Next  |  Prev  |  Up  |  Top  |  Index  |  JOS Index  |  JOS Pubs  |  JOS Home  |  Search

The Rise of Digital Signal Processing Chips

Happily, software synthesis is making bit of a comeback, thanks to more powerful processors. The Motorola DSP56001 digital signal processing (DSP) chip, for example, running at 25 MHz, can synthesize a simple model of a guitar at 44.1 KHz in real time. At present, the DSP56001 costs about as much as a good meal, but its price is dropping precipitously and its speed is going up on the order of a factor of two in the next revision.

Because the DSP chip is a general-purpose processor with extensions for signal processing, it is much easier to program than most prior music synthesis engines. While the controlling software for the Samson Box represents perhaps more than a hundred man-years of software effort, the DSP-based synthesis software on the NeXT Computer has absorbed only a few man-years so far, and to reach the same degree of completeness would require considerably less total effort.

For a given cost, DSP chips provide much more synthesis power than the general-purpose processor chips found in most personal computers. However, the current software development tools for DSP chips are inferior. In current computer systems, the DSP56001, for example, is still integrated as a ``second computer'' requiring its own assembly language, quirks and pitfalls, assembler, compiler, loader, debugger, and user-managed interprocessor communication. Programmers rarely use the C language compiler for the 56001, for example, because the generated assembly code is too voluminous and slow for most DSP applications, where the whole point is to get fast execution in a small amount of memory. As a result, signal processing code is generally written manually in an arcane assembly language. Due to the language barrier, separate development tools, and general difficulty of programming DSP chips, there has been no significant resurgence of software synthesis research using DSP chips as an implementation vehicle. The Silicon Graphics Indigo workstation has an imbedded DSP56001, but users are not provided a way to program it. On the NeXT Computer, where programming the DSP56001 is supported, the DSP is serving primarily as a built-in synthesizer with a set of canned patches to choose from. Hardly anyone takes on programming the DSP; perhaps they feel life is too short to learn a whole new development environment just to write a few unit generators.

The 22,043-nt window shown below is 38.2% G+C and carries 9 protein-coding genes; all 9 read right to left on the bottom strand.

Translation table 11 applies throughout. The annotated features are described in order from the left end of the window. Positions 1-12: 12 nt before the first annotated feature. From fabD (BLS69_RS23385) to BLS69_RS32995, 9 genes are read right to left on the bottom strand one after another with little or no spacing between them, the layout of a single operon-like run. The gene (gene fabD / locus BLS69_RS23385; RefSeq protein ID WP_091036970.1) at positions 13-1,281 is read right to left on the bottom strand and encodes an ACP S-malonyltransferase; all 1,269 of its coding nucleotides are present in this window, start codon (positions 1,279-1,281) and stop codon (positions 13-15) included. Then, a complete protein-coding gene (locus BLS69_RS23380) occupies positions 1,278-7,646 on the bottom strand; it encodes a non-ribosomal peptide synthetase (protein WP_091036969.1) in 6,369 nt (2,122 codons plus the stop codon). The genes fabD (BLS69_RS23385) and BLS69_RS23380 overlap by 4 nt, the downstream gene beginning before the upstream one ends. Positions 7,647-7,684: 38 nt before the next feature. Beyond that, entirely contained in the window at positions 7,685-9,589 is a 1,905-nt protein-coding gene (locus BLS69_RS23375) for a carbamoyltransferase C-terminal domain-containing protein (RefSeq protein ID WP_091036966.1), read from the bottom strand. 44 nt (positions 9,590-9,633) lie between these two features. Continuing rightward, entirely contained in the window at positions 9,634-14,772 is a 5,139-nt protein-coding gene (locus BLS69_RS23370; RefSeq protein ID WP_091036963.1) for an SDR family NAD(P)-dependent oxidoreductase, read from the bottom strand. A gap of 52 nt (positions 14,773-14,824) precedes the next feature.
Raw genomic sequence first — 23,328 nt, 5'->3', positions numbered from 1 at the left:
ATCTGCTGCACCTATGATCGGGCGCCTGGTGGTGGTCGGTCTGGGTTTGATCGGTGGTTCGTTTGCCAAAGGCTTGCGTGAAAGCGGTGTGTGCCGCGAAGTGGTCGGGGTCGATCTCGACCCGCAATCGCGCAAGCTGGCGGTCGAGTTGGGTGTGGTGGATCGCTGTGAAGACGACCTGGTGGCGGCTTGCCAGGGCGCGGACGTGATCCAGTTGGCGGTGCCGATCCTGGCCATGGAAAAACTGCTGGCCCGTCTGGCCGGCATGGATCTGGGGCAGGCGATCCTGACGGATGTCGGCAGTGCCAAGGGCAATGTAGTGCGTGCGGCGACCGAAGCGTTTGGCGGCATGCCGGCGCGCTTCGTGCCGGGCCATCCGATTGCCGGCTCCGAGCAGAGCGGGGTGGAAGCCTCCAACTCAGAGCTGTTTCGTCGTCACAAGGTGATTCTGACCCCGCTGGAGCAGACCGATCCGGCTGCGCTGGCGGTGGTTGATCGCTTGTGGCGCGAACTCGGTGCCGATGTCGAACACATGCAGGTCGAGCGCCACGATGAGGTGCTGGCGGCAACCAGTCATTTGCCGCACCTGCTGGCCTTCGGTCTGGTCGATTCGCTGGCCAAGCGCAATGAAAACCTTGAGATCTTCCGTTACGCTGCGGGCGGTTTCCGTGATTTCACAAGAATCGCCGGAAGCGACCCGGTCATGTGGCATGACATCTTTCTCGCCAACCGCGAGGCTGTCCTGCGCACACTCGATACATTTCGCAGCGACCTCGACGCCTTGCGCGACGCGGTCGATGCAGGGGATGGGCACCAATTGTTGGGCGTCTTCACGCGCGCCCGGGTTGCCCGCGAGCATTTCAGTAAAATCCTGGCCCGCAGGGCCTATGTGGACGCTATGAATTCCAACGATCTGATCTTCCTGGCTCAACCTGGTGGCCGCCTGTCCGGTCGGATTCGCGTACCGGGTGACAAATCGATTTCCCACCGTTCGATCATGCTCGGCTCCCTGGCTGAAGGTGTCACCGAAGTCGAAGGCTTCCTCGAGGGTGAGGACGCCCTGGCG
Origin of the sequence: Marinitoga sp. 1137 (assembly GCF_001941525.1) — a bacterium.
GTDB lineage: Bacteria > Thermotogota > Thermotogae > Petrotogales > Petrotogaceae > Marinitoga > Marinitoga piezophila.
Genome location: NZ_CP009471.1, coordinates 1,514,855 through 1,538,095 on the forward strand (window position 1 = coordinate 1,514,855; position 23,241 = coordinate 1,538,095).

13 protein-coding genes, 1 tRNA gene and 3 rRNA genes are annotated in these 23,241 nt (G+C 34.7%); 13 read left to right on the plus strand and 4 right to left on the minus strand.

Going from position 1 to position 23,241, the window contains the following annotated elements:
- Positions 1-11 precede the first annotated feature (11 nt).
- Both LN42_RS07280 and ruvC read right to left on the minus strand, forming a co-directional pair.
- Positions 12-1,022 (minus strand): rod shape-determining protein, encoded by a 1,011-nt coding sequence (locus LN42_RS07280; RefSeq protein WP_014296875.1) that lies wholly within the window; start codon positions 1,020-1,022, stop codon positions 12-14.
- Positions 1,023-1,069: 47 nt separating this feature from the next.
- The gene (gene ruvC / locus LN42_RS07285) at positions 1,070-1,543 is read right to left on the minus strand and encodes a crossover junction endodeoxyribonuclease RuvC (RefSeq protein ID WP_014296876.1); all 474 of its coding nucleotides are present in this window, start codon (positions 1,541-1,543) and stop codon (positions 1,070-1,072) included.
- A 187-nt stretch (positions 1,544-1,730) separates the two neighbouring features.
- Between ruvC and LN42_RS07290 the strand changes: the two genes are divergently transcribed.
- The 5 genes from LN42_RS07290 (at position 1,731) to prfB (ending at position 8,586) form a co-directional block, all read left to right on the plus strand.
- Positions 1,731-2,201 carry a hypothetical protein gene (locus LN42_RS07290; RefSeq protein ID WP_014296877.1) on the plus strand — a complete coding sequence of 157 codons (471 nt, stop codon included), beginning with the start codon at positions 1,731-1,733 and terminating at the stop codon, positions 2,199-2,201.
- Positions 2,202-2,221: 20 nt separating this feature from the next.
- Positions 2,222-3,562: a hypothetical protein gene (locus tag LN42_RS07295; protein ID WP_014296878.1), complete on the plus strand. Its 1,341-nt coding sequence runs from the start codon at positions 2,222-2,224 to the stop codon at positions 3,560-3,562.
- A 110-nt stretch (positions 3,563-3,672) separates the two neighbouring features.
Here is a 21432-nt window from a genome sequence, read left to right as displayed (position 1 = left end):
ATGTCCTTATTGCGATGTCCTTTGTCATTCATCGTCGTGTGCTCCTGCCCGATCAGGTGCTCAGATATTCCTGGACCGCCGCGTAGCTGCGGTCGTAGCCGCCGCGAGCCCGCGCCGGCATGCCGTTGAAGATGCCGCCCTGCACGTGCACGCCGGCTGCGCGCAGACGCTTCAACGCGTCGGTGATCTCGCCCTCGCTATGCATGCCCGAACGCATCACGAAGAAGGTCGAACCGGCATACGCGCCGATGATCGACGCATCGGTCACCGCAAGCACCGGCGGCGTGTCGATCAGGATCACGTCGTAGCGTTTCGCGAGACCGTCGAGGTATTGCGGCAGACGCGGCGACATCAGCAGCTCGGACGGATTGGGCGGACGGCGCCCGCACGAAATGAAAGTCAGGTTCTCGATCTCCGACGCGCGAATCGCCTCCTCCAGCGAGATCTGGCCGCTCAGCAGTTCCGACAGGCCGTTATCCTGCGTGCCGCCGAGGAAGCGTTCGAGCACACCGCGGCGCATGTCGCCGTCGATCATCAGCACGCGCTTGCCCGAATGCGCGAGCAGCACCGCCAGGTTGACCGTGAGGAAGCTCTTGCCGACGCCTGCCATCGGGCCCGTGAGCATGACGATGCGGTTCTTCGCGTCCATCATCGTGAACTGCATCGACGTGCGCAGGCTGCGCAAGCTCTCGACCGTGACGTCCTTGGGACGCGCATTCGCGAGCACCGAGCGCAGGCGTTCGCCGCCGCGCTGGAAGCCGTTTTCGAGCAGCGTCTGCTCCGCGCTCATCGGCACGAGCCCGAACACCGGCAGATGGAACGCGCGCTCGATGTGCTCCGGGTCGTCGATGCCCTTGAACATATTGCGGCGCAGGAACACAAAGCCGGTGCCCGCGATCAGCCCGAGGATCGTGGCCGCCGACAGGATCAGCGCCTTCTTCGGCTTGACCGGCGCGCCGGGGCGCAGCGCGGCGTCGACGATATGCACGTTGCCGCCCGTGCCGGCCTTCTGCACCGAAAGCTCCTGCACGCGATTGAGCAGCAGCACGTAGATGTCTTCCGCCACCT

Next  |  Prev  |  Up  |  Top  |  Index  |  JOS Index  |  JOS Pubs  |  JOS Home  |  Search

Download kna.pdf

``Viewpoints on the History of Digital Synthesis'', by Julius O. Smith III, Proceedings of the International Computer Music Conference (ICMC-91, Montreal), pp. 1-10,
Computer Music Association, October 1991.
Revised with Curtis Roads for publication in Cahiers de l'IRCAM, September 1992, Institut de Recherche et Coordination Acoustique / Musique.
Copyright © 2005-12-28 by Julius O. Smith III
Center for Computer Research in Music and Acoustics (CCRMA),   Stanford University
CCRMA  [Automatic-links disclaimer]